Graphic showing the 6 signs of a pathological liar

Here’s the above image in text form. Pathological liars tend to:

  • Have a lack of empathy
  • Focus on basic needs, such as food and money
  • Find pleasure and gratification in lying
  • Speak in terms of cause-and-effect instead of emotions
  • Be cunning and manipulative
  • Lie just for the sake of lying

These are the most common traits. Read on to find out more:

The Warning Signs of Psychopathy

How do you spot a psychopath in-the-making?

Psychopaths are typically highly impulsive and highly emotional. They are at high risk of substance abuse and incarceration. According to Joseph Newman at the University of Wisconsin:

Criminal psychopaths are about three times more likely to commit violence than other offenders, and about two-and-a-half times more likely to commit other antisocial acts, such as lying and sexual exploitation

Psychopaths are very difficult to have relationships with because they lack social kindness and empathy.

Researchers believe that psychopathy has roots in early childhood. Children who show an early lack of fear, indifference towards peers, and who appear callous in the face of emotion are at the greatest risk.

How Psychopaths’ Brains Are Different

Did you know that normal people’s and pathological liars’ brains are different? Specifically, psychopaths exhibit less activity in the amygdala where fear is processed, and in the orbital frontal cortex or regions where decision-making happens.

They also lack empathy.

“I am pretty good lie detector but when it comes from someone close it can be devastating. The liar in my life was an ex-husband who had a double life. One with me, recovery, nice home, and job, and the other with drugs, no job, and other women.  The fact that I didn’t see the lies made me feel stupid.”

Shelly, Science of People Reader

One Harvard study researched 80 prisoners and used functional MRI technology to determine their responses to different scenarios—scenarios involving intentional harm or painful facial expressions.

The study found that psychopaths showed no activity in areas of the brain linked to empathic concern.

Areas of the brain that light up when feeling empathy

Weird, right? Psychopaths and pathological liars might not feel pain when they see others get hurt, like we do.

What other differences do psychopaths have?

The Scientific Personality Traits of Psychopaths

A new study conducted by Austrian researchers Sagioglou and Greitemeyer found certain personality traits linked to liking bitter tasting food and drinks.

500 participants were shown a list of foods from all across the taste spectrum––salty, sour, bitter, sweet–and were instructed to rate how much they liked the foods. Once submitted, the men and women each took a personality test measuring:

The results of the study revealed that having a preference for bitter tastes is linked to having a “dark personality” or associated with psychopathy, narcissism, and sadism. People who dislike bitter tastes, however, were found to be more agreeable, sympathetic, and cooperative.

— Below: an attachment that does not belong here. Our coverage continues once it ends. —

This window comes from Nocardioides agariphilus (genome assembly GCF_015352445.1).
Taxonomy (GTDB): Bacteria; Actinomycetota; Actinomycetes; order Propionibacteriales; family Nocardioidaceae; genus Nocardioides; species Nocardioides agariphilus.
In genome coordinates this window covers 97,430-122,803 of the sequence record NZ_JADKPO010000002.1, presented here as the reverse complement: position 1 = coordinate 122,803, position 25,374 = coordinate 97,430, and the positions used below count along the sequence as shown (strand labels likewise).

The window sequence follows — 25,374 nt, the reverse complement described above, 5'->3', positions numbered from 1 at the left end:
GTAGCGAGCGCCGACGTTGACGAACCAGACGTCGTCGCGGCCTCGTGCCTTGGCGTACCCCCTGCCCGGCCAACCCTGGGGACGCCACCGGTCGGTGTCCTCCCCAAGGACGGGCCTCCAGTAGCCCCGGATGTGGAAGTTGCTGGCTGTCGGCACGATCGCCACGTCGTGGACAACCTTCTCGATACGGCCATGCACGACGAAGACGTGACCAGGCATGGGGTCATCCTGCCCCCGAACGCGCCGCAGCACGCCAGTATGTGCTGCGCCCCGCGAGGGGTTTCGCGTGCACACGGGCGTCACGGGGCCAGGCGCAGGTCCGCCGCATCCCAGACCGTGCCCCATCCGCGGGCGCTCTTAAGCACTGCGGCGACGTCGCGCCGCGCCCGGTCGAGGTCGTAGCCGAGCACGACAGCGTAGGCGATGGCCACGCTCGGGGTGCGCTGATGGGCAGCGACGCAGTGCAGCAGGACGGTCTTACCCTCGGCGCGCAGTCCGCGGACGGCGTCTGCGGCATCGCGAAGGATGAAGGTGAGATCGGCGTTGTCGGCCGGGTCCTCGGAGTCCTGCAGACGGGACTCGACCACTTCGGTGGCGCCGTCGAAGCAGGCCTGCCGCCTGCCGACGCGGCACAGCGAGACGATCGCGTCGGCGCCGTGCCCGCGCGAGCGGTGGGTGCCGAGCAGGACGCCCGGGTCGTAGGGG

“My son is a compulsive liar, to the extent that I can’t believe anything he says without doing a fact check. It is taxing on the relationship as I constantly feel like a private investigator and he feels as if I don’t trust him and therefore don’t love him.”

Nadine, Science of People Reader

Dark Personalities

The researchers theorized that the reason why people with dark personalities have a predilection for bitter tastes was because they enjoy sensation-seeking and super-tasting.

Sensation-seeking: a personality trait defined by the search for experiences and feelings that are “varied, novel, complex, and intense,” and by the readiness to “take physical, social, legal, and financial risks for the sake of such experiences.”

People with darker personalities have a preference for the ups and downs of these intense experiences. Those who enjoy caffeine and spicy foods have already been positively correlated with sensation-seeking. A mild, “normal person,” sensation-seeking experience would be something such as riding a rollercoaster, for example.

Super-tasting: having a high sensitivity to bitter compounds.

Super-tasting has previously been linked to increased emotionality in humans, another characteristic typical of psychopaths. They prefer to eat foods that are bitter. We can speculate that psychopaths would enjoy bitter foods because, in the wild, bitter foods are a warning sign of being poisonous, so they might get a thrill from eating them (again, sensation-seeking behavior).

Normal-behaving people, or “non-tasters,” would find bitter foods unappealing. Those people are also reported to be more relaxed and calm.

With all this in mind, the researchers’ results indicated that people who prefer bitter taste experiences were linked to having more hostile thoughts and behaviors. These are people who checked “yes” next to “given enough provocation, I may hit someone,” and “I enjoy tormenting people.”